City Vox Popili – A Life in Aditya’s Day, Bombay
As part of The Delhi Walla series asking citizens to “write down everything you did in one day.” Send yours in 400 words max to firstname.lastname@example.org
[Photo by Sanyuja Shiledar]
[By Aditya Shiledar, a literature student in Bombay.]
I begin the day at five-thirty in the morning. In that dark, quiet, awful stillness, nothing is discernible; the alarm clock tinkles softly; I wake up and set to work.
Peeping outside the window for a moment, I look out at the city: dark, dark, still asleep; the faint white blinking of some distant high-rise is the only conceivable source of light.
At six-thirty, when I leave the flat, the sky is still dark, but a faint reddish pallor is starting to show up. I get into the auto-rickshaw, and the ceaseless motion of the city begins. Bombay is waking up; morning-walkers populate the street, and vendors are starting to set up their shops.
I take the 6:55 train with many other sleepy commuters. My friend from college is absent today, so I travel alone. Lulled by the relentless blow of the AC, I let my legs go slack and try to sleep. The suburban route stretches on; I catch glimpses of the city between eyefuls of sleep.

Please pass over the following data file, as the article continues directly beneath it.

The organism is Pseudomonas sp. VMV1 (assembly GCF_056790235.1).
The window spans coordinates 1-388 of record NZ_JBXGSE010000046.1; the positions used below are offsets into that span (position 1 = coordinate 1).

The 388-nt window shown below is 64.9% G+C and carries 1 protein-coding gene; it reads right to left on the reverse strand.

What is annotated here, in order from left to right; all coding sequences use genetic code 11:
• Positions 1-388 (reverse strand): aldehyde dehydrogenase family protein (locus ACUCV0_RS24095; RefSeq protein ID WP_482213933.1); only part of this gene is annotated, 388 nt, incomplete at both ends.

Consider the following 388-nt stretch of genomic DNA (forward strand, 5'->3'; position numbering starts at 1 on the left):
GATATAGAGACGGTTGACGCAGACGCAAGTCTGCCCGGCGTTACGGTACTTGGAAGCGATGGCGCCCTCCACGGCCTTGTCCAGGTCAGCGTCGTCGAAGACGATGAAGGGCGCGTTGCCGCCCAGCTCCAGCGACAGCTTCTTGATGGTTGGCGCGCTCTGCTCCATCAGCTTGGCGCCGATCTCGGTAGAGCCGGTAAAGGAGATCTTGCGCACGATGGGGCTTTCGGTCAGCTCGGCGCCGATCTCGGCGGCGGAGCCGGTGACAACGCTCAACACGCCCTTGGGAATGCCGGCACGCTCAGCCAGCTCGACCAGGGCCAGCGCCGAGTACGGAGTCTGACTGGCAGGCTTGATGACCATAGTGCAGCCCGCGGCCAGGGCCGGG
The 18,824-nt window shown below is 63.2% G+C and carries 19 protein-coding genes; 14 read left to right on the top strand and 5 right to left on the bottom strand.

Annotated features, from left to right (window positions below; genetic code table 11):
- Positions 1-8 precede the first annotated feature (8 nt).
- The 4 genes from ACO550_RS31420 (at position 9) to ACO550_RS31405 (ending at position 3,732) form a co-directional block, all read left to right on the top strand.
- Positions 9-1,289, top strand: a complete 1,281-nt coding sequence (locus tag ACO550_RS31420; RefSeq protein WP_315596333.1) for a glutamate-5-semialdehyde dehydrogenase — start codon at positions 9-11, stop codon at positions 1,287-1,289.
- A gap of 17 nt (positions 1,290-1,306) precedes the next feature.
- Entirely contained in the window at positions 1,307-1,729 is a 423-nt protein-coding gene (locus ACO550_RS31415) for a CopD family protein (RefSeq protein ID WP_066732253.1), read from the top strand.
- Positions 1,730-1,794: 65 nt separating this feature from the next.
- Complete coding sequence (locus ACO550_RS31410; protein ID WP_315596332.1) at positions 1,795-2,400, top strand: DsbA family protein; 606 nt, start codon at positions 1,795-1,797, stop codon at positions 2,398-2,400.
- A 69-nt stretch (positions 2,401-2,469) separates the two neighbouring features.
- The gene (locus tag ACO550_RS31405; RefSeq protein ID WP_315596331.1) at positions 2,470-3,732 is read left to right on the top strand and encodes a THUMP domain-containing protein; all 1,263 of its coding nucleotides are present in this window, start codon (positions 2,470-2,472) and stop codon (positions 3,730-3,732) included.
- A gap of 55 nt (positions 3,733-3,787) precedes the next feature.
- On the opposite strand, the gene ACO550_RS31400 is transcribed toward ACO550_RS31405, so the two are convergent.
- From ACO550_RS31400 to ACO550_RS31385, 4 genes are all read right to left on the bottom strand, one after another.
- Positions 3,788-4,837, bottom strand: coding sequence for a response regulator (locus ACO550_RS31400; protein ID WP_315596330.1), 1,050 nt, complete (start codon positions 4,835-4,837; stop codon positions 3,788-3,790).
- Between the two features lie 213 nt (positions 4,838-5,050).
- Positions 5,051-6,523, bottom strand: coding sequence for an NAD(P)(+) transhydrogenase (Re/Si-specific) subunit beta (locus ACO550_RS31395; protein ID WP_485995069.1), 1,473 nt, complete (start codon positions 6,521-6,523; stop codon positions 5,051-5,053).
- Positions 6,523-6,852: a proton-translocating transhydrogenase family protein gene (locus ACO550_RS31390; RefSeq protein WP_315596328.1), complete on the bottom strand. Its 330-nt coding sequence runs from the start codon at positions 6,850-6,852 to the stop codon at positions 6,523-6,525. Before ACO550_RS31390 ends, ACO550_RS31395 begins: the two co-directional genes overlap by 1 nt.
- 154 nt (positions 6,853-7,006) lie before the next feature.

Far to the horizon, through a tangled skein of clouds, a swollen red sun is rising. Minute by minute, it becomes more distinct. Over the glass tops of office towers it reflects, sending shiny ribbons of gold dancing across the surface. Finally, it towers over every other surface –this is the moment I am waiting for, the miracle that makes in for any other inconvenience.
I reach college in time, meet my friends, and routine takes over. Except for the last class, in which I watch my first Ingrid Bergman film – Gaslight –the day passes by, mundanely. Just before leaving, I linger around in the college’s vast quadrangle, its old gothic arches a never-ending visual treat. Just like the sunrise, it is another marvel to look out for.
Afterwards, I walk my way to Marine Lines station, fascinated by the little shops I see on the way: an Irani café, an antiques dealer, a music shop, a frame-fitter’s shop, and all of a sudden –the sea! On a whim, I suddenly turn around and wend my way to Marine Drive. The whole scene is laid out before me: the boundless ocean, the serene skyline, and the yapping of the waves. For a moment, I sense solitude—as if there’s no one around me –before I turn back to the station, and dissolve myself among the homeward-bound crowd.